Caught between two parades

There were, and always will be, two parades: one embodying the power of empire, the other, vulnerability and self-sacrifice. (Listen.)

There were two parades. The first poured in through the west gate. The governor was visiting from his coastal palace at Caesarea Maritima. The cavalry rode before him: armed men on horseback, helmets gleaming. Foot soldiers marched in strict formation, leather armour creaking. Statues of golden eagles glinted atop long poles. Swords rattled; bridles clanked; trumpets blared; drums beat. The governor himself was borne by a great stallion, glossy, muscular, powerful. The governor’s head was held high, his eyes averted from the mass of humanity in the streets.

He was here for the Passover. Sure, the Jews could have their little festival, commemorating their so-called victory over the Egyptians. No military defeat, that: instead, they claimed frogs, locusts, and, oh, what was it? plagues had set them free. Very well. Let them celebrate. But they would not be allowed to forget: Rome was in charge now. The governor would make quite sure of that. He would remind them of the emperor’s titles: Son of God, Saviour of the nations, architect of peace; and his soldiers would make another thing clear: resistance is futile. If anyone threatened the peace, swords, spears and crosses would be quickly employed.

The second parade walked in through the east gate. No warhorses, here, just a nursing donkey and her little knock-kneed colt. No red banners, no golden eagles glinting in the sun. No soldiers, either, just women and children, cripples and lepers, bludgers and no-hopers and out-of-work fisherfolk. This rider wore no armour; there was no ostrich feather in his hat. His tunic was ragged; his sandals were scuffed; his face was gentle. This rider gazed at the crowd, with love. The people with him were singing, and laying branches and tattered cloaks upon the ground. As the donkey walked, her colt started to grizzle; he butted and nuzzled and tried to get milk. The donkey sneezed, then farted; the rider threw back his head and laughed.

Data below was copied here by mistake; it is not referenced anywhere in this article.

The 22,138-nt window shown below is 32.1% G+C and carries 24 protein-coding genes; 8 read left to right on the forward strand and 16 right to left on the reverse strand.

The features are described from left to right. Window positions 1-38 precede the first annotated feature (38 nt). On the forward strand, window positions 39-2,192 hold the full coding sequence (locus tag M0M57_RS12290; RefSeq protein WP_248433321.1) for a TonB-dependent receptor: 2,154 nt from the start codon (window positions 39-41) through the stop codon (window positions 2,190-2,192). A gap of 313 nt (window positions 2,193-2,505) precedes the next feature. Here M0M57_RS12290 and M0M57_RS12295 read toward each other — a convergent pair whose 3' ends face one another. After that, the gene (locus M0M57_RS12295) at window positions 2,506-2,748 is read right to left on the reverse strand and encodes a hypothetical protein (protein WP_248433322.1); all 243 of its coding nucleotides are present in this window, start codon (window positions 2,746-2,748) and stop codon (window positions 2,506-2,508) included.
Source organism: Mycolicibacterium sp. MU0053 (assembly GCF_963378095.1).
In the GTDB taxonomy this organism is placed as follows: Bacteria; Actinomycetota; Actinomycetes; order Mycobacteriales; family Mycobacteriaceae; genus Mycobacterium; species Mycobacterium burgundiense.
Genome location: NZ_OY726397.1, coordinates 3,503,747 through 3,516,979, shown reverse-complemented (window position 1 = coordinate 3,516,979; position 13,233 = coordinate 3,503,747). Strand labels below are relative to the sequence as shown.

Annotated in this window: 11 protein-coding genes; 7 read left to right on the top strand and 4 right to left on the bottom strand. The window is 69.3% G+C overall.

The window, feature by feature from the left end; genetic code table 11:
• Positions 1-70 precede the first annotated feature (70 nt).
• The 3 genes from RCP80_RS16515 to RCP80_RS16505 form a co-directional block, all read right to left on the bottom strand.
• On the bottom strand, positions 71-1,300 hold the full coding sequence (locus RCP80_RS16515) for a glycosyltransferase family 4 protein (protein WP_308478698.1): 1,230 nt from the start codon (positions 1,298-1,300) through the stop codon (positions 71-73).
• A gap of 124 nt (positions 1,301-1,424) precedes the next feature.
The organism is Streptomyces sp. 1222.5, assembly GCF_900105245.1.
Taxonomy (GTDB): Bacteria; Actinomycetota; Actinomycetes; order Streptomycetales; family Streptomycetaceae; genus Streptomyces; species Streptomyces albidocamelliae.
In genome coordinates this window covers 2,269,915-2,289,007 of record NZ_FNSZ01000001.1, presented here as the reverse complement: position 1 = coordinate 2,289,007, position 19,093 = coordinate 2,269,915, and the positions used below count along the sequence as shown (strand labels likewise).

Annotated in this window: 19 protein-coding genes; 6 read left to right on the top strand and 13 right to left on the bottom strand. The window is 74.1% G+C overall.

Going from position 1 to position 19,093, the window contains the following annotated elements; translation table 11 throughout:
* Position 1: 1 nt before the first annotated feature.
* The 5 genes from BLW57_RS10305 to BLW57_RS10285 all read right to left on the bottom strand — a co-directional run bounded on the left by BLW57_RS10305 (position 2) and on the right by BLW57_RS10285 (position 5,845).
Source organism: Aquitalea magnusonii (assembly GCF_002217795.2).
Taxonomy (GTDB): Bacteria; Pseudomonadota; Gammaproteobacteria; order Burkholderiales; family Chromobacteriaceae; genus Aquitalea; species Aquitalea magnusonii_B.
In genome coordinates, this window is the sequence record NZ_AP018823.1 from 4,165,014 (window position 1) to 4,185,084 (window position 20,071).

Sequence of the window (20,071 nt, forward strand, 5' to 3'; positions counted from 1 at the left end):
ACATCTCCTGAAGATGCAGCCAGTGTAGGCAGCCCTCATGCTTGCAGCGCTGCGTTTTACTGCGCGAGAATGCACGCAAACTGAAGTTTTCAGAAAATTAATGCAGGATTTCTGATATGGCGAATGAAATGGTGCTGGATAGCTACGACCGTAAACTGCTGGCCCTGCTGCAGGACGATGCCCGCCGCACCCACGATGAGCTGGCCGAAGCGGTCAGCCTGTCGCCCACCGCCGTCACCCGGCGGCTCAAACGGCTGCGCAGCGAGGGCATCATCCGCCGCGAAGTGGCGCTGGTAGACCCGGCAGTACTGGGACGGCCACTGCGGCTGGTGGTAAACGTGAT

The city expected the first parade. The streets were ready; the people made way; the city cowered under the threat. The second parade was a surprise: and it shook everyone. For the people remembered. Long ago, the prophet Zechariah had promised a gentle king. One who would come riding a donkey and offering freedom; one who would disarm the military powers, take away all weapons, and proclaim peace to all peoples.

And here he was, with a crowd shouting prayer, shouting praise, ‘Hosanna to King David’s Son! Help us, we pray! Blessed is the one who comes in God’s name! Save us!’—for ‘save us’ is what ‘Hosanna’ means.

All glory, honour and praise … not to Caesar, not to the governor, but to a jester leading a ragtag bunch of nobodies. ‘Save us, please, save us!’ … from a brutal Roman peace.

The soldiers marched in the west gate, swords at the ready. The nobodies came in the east gate, palm branches aloft.

Caught between two parades, terrorized by Rome, the people remembered, and wondered. And in this time of global threat, economic collapse, increasingly authoritarian government, growing police powers, and unchecked corporate power, we might remember and wonder, too:

Emperor or jester? Military might or self-sacrificial death? Wealth or poverty? Power or vulnerability? Crown or cross?

Which do you really trust? Which will save us? Which offers a true and lasting peace? And do you dare follow this parade? Ω

Sanctuary is not meeting in the flesh right now. If you would like to join our Zoom gatherings, drop us an email and we’ll send you the link!

A reflection on Matthew 21:1-11 given to Sanctuary, 5 April 2020 (Palm Sunday) © Alison Sampson, 2020. Description of the first parade borrows from Marcus J. Borg and John Dominic Crossan, The Last Week: What the Gospels Really Teach about Jesus’ Final Days in Jerusalem (San Francisco: HarperSanFrancisco, 2006), 2–4. Image credit: Avel Chuklanov on Unsplash.

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